Blogging and the Creative Process

I get quite a few questions that go something like this: "How does a busy fellow like you find the time to blog?"

To which I answer,  "Blogito ergo sum" — "I blog therefore I am (creative)". 

I try to make blogging an integral part of my creative process.  I find it a great way to slosh thoughts across the right and left sides of my brain and, on occasion, come up with something interesting.  This humble blog of mine is a sandbox, a place for creating quick idea probes which I launch on a whim.  Blogging is a nice way to be fast, cheap and out of control.

It does take time, but a lot less than you might think.  Along with flying planes and racing cars, being a writer was something I aspired to even as young boy.  Actually, books, writing, and literature have always played a more central role in my life than even cars (and if you know me, that’s really saying something).  However, though I wanted to be a writer, I never thought I had the time to be a good writer.  But while perusing William Gibson’s blog early last year, I came to understand why it might be worthwhile to start doing even a little bit of writing here and there.  And how little time it might take.  Says Gibson:

I suspect I have spent just about exactly as much time actually writing as the average person my age has spent watching television, and that, as much as anything, may be the real secret here.

That’s a remarkable thought, isn’t it?  And so I took Gibson’s word for it and started writing this blog.  I don’t know what I dropped in my schedule to make it happen, for I wasn’t a big watcher of TV, nor did I feel like I had oodles of empty time sitting around waiting to be used.  But still, I find the time and by finding it, I make the time.

I honestly believe that blogging has made me more creative, if creativity can be defined the ability to see patterns and make connections.  Forcing myself to write on an almost daily basis about foggy topics has been like an injection of neural lube for my design-thinking brain cells.  I may not actually be creative, but for sure my fingers are more limber and thoughts flow more easily through to full expression — much as they did musically back when I used to play my saxophone at least three hours a day.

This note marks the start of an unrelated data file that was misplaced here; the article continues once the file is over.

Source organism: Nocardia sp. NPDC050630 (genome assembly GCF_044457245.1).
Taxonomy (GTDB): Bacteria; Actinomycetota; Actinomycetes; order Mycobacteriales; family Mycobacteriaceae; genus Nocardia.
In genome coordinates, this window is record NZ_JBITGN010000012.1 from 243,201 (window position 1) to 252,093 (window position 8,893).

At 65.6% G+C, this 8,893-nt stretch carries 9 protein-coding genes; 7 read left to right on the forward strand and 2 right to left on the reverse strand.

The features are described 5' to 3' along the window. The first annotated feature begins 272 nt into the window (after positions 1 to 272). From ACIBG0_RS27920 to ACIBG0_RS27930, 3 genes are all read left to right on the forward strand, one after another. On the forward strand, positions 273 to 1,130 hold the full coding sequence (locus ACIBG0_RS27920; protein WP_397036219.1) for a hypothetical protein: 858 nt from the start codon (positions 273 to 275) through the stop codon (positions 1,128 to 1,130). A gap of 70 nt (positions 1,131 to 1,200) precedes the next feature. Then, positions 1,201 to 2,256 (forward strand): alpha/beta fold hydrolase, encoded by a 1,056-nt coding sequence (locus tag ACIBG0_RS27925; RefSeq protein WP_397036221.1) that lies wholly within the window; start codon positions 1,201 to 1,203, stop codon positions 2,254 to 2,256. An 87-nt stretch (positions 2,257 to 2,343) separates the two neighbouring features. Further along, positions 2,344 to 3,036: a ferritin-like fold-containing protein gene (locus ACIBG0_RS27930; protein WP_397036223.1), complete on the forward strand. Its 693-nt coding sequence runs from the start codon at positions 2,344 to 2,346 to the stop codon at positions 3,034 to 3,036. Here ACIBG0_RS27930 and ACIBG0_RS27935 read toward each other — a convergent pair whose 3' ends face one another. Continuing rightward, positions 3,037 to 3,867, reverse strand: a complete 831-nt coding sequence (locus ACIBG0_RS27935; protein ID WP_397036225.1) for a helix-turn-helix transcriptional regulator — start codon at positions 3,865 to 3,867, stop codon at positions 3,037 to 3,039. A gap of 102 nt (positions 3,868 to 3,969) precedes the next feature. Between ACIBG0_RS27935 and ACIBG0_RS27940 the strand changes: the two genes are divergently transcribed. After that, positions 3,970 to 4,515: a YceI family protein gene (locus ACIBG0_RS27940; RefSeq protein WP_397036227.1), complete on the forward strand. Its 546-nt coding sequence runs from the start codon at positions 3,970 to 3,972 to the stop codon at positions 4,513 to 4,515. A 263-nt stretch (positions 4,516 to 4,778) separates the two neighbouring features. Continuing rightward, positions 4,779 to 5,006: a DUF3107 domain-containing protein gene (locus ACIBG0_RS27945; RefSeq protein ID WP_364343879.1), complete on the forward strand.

Perhaps blogging is a perfect form of structured procrastination, a term coined by Stanford professor John Perry.  Structured procrastination, Perry says, is a way to ".. be motivated to do difficult, timely and important tasks, as long as these tasks are a way of not doing something more important."  Think about that.  Instead of procrastinating and not getting anything done, why not procrastinate as a way to get some other cool stuff done while you’re mustering the will to tackle that big gnarly thing slouched over in the corner?  Per Perry’s definition, blogging certainly qualifies as difficult, and if you believe that at least one soul, somewhere, somehow is hoping that you’ll post something soon, well, then you’ve got the timely and important part there, too.

Blogging isn’t the most important or urgent or important/urgent thing I do.  Far from it. But it is a way of getting to good stuff that makes the really important stuff I do work better. 

2 thoughts on “Blogging and the Creative Process

  1. I know this is a very ancient post, but I have just jumped onto it when looking for other kind of material, and found this nice post about the “blogging thing”.
    Funny to check that, when the word “procastinate” was adopted by the Spanish language (procastinar, procastinador, etc…), it does not have the same sense. We use it in a pejorative sense: why to do this today if you can leave it for tomorrow? You can always find a good excuse no to do what you must do.
    I must say I love this word: the moment I learned it I could apply it to many people I know 😉
    Thanks for this post, Diego.

  2. I want to apologise, because I wrote “procastinar” instead of “procrastinar” which is the correct way to spell it. Sorry.

Comments are closed.